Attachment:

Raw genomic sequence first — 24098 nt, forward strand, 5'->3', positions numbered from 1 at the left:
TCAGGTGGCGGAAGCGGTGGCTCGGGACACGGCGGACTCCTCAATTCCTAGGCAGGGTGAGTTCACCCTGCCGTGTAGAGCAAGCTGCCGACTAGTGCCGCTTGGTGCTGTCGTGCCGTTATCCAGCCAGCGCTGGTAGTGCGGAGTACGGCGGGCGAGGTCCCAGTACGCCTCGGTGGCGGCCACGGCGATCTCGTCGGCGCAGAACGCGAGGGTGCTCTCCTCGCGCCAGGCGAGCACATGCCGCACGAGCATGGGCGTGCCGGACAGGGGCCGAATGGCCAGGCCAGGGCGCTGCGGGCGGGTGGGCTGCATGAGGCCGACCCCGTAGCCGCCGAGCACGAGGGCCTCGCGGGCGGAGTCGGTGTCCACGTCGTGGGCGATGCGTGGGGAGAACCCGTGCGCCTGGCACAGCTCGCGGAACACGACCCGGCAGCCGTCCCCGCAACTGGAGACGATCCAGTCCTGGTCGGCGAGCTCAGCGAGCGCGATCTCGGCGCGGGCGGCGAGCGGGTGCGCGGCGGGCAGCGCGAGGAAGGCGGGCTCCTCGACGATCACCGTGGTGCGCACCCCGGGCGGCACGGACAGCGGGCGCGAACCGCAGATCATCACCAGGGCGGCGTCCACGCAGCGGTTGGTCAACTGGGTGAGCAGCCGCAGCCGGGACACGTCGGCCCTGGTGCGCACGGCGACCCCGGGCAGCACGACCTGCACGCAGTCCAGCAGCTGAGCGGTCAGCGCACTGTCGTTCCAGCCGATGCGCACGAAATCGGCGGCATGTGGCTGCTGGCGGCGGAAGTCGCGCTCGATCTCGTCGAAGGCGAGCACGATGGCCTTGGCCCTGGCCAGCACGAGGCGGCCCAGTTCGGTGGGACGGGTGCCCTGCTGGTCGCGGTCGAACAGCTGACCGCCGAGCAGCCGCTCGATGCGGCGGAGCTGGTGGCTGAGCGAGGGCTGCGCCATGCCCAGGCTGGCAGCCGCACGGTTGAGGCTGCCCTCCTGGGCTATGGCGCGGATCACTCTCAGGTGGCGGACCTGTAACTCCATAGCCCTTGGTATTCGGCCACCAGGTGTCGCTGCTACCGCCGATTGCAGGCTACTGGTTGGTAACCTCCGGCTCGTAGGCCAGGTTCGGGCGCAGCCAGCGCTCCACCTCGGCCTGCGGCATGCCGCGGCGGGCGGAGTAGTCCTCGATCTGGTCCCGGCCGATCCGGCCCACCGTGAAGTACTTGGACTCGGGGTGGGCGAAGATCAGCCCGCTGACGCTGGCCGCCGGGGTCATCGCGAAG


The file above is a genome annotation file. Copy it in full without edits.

Raw genomic sequence first — 24098 nt, forward strand, 5'->3', positions numbered from 1 at the left:
TCAGGTGGCGGAAGCGGTGGCTCGGGACACGGCGGACTCCTCAATTCCTAGGCAGGGTGAGTTCACCCTGCCGTGTAGAGCAAGCTGCCGACTAGTGCCGCTTGGTGCTGTCGTGCCGTTATCCAGCCAGCGCTGGTAGTGCGGAGTACGGCGGGCGAGGTCCCAGTACGCCTCGGTGGCGGCCACGGCGATCTCGTCGGCGCAGAACGCGAGGGTGCTCTCCTCGCGCCAGGCGAGCACATGCCGCACGAGCATGGGCGTGCCGGACAGGGGCCGAATGGCCAGGCCAGGGCGCTGCGGGCGGGTGGGCTGCATGAGGCCGACCCCGTAGCCGCCGAGCACGAGGGCCTCGCGGGCGGAGTCGGTGTCCACGTCGTGGGCGATGCGTGGGGAGAACCCGTGCGCCTGGCACAGCTCGCGGAACACGACCCGGCAGCCGTCCCCGCAACTGGAGACGATCCAGTCCTGGTCGGCGAGCTCAGCGAGCGCGATCTCGGCGCGGGCGGCGAGCGGGTGCGCGGCGGGCAGCGCGAGGAAGGCGGGCTCCTCGACGATCACCGTGGTGCGCACCCCGGGCGGCACGGACAGCGGGCGCGAACCGCAGATCATCACCAGGGCGGCGTCCACGCAGCGGTTGGTCAACTGGGTGAGCAGCCGCAGCCGGGACACGTCGGCCCTGGTGCGCACGGCGACCCCGGGCAGCACGACCTGCACGCAGTCCAGCAGCTGAGCGGTCAGCGCACTGTCGTTCCAGCCGATGCGCACGAAATCGGCGGCATGTGGCTGCTGGCGGCGGAAGTCGCGCTCGATCTCGTCGAAGGCGAGCACGATGGCCTTGGCCCTGGCCAGCACGAGGCGGCCCAGTTCGGTGGGACGGGTGCCCTGCTGGTCGCGGTCGAACAGCTGACCGCCGAGCAGCCGCTCGATGCGGCGGAGCTGGTGGCTGAGCGAGGGCTGCGCCATGCCCAGGCTGGCAGCCGCACGGTTGAGGCTGCCCTCCTGGGCTATGGCGCGGATCACTCTCAGGTGGCGGACCTGTAACTCCATAGCCCTTGGTATTCGGCCACCAGGTGTCGCTGCTACCGCCGATTGCAGGCTACTGGTTGGTAACCTCCGGCTCGTAGGCCAGGTTCGGGCGCAGCCAGCGCTCCACCTCGGCCTGCGGCATGCCGCGGCGGGCGGAGTAGTCCTCGATCTGGTCCCGGCCGATCCGGCCCACCGTGAAGTACTTGGACTCGGGGTGGGCGAAGATCAGCCCGCTGACGCTGGCCGCCGGGGTCATCGCGAAG